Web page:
ENCI Scenario Process > Joint Conclusions & Lessons Learned

Joint Conclusions and Lessons Learned from French and German Project Parts


This chapter gives an overview of the main conclusions from the stakeholder-based scenario creation process that can be useful for others intending to elaborate low-carbon strategies and scenarios with stakeholder involvement. It summarises some of the analysis and conclusions from the previous chapters, but it also uses materials from other project reports.
One factor that cannot be influenced but represents nonetheless a crucial element is the evolution of the political framework due to government changes after elections or events like the nuclear disaster in Fukushima that influenced the public debate and opinion and so the project process.

NGO - Research Institute Cooperation

An important feature of the project was the cooperation between researchers and NGOs for the scenario development. This cooperation opened the discussions between researchers and NGO representatives, enabling to bridge between the two viewpoints. In addition, the approach taken to tackle issues is often very different, and the interaction was to our mutual benefit.

The German and French team, each consisting of one NGO and one research organisation, found it also useful not only to have a national NGO - researcher cooperation, but also to have international cooperation between two similar teams within one project.

To foster viable cross-cultural communication, in the German team, the NGO-partner expressed the expectations in the form of “wish-lists”. At the beginning of a project each partner should write a wish list with expectations concerning outcomes. So, everyone can get a good understanding on how the others perceive his/her discipline. This is described in chapter "Research-NGO" and in more detail in the report ”Social Acceptance in Quantitative Low Carbon Scenarios”, Eva Schmid, et al, 2011.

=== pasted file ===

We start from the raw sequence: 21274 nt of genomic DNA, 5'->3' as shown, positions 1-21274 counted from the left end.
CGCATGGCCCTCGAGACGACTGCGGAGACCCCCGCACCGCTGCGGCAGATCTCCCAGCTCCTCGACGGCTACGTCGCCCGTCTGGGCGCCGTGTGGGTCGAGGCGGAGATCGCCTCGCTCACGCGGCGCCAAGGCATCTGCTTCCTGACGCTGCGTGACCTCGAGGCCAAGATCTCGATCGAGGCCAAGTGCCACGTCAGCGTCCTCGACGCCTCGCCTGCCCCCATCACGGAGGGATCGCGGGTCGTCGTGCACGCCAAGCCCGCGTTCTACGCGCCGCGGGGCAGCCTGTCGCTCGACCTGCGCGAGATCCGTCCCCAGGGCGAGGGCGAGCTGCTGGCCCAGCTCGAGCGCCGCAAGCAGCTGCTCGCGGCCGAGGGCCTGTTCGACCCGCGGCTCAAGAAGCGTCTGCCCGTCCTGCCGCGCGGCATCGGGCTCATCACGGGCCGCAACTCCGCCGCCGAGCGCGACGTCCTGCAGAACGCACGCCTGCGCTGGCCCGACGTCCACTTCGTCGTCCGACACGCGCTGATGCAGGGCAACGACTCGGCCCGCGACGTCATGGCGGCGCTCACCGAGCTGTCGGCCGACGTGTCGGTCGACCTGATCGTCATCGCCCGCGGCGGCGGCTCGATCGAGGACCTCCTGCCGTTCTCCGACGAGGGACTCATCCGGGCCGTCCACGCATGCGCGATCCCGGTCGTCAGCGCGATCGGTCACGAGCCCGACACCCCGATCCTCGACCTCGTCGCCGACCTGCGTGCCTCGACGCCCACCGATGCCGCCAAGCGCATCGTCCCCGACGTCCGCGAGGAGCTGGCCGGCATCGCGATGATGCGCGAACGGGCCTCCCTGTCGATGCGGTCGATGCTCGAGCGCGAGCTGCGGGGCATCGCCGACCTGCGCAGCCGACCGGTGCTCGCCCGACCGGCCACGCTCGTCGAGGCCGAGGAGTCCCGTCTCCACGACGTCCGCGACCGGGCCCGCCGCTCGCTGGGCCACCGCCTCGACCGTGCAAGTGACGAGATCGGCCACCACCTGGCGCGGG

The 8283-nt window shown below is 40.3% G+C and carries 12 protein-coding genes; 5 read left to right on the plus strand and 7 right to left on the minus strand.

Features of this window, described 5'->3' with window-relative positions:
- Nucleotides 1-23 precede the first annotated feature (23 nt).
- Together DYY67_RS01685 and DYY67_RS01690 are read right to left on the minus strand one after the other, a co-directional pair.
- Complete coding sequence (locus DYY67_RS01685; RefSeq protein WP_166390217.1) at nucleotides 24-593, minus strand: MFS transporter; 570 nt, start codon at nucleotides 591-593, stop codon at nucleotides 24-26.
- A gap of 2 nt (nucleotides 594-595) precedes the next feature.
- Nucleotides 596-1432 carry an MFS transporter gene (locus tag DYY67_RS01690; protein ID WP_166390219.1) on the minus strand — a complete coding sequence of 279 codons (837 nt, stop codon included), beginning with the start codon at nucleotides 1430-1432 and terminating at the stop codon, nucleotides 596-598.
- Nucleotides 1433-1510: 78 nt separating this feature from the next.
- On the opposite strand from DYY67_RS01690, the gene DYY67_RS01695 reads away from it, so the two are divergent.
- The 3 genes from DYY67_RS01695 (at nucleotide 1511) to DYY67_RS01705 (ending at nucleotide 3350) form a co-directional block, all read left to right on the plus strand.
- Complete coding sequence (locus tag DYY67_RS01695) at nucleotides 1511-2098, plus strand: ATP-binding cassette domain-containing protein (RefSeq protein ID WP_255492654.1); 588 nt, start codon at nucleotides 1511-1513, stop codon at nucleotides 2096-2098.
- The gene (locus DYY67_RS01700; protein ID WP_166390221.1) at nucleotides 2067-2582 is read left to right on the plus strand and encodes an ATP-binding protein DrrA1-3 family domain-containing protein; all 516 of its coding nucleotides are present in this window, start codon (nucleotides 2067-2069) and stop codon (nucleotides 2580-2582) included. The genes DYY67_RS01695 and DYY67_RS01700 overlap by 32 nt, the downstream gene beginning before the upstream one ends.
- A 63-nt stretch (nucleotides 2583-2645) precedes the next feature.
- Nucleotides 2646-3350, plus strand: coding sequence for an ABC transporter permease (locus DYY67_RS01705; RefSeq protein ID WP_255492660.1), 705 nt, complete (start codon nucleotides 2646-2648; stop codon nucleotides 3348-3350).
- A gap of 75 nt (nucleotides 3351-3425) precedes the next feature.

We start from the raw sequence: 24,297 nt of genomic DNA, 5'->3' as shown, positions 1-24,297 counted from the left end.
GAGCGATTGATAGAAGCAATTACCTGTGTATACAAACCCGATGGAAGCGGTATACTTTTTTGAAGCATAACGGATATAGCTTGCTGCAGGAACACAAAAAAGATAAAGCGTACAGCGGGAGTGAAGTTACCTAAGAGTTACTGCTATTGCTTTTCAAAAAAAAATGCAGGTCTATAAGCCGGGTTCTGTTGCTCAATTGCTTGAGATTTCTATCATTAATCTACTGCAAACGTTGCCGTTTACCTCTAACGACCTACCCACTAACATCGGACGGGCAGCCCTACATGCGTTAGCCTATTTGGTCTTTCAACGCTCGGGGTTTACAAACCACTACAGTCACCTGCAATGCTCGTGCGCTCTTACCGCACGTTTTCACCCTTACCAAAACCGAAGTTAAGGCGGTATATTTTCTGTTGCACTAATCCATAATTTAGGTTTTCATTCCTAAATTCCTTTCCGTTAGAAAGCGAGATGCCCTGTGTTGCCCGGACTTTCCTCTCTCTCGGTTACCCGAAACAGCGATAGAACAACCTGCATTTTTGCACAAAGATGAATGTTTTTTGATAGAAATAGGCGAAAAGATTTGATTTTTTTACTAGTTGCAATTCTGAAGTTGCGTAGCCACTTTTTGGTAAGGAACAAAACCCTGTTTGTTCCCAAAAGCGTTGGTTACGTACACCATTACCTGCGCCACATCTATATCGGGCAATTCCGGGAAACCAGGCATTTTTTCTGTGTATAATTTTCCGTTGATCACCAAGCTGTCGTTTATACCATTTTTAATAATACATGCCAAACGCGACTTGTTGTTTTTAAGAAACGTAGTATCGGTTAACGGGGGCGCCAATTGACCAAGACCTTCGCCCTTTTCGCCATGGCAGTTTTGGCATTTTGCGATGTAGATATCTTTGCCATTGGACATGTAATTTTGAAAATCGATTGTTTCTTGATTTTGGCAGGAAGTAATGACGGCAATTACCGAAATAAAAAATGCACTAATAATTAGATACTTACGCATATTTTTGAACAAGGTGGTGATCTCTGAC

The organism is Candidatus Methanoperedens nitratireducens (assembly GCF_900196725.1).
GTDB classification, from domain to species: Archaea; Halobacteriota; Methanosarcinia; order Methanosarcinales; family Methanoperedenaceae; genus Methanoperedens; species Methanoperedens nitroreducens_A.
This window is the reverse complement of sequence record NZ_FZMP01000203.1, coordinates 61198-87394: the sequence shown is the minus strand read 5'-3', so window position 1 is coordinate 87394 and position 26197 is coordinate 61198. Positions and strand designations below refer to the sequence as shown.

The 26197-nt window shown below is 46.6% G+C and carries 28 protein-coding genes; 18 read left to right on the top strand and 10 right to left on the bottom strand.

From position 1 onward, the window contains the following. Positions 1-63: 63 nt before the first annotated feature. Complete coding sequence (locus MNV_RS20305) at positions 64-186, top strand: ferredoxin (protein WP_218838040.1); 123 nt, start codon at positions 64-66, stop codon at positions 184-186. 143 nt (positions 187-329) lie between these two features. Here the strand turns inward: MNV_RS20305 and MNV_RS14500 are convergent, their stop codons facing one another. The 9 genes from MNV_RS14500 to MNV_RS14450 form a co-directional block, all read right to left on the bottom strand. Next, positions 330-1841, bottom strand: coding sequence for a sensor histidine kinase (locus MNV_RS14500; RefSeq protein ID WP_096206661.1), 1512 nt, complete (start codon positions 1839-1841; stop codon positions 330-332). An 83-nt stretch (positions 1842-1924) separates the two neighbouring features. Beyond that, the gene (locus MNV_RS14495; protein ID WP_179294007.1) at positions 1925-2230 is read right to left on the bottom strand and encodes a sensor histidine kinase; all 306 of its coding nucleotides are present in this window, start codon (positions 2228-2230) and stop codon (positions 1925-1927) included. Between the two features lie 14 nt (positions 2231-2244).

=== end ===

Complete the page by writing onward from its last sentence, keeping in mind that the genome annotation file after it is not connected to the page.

The German and French partners agree that it is important for successful cooperation between scientists and NGOs to plan a team-building process, and that the method with “wish-lists” worked well in this Project.

Choice of Energy-Economy Models for Scenarios

The ENCI-LowCarb project used hard-linked hybrid models that integrate energy-system modelling into a top-down representation of the macro economy. This is state-of-the-art modelling for national energy paths, similar to the models used by national energy planners and the EU.
The competent use of the hard-linked hybrid models increases the credibility of the scenarios and allows the integration of more aspects of future developments than it is possible with simpler modelling tools. Once developed and tested, the hard-linked hybrid models also allow quick developments of new scenarios that are similar to the ones already developed.

A detailed description of the dynamics of the modelling tools for all project partners was indispensable in order to have a common understanding of their potentials and limits. Globally the structure of these advanced modelling tools shaped clearly the scenario creation process and explains the differences between the outcomes of the German and French study.

The use of hard-linked hybrid models requires some resources, mainly in the form of research time. It also requires experienced researchers that are able to handle the model in a competent way. Further, it requires good input data; the quality of the model outputs depends on those of the inputs. In the project, the research teams in Germany and France each consisted of an experienced researcher and a Ph.D. student who spent the majority of his/her Ph.D. project on the adaptation and use of the model.
In Germany many scenarios have already been developed for reduction of fossil fuel use, and the use of advanced scenarios can bring new information to the debate. France is characterised by a less diversified scenario landscape.
In other countries, where even fewer energy scenarios are available, it is important first to establish good data for scenarios, including renewable energy potentials, potentials for energy efficiency, costs, etc., and maybe start with simpler modelling tools. 

Stakeholder Involvement - Recommendations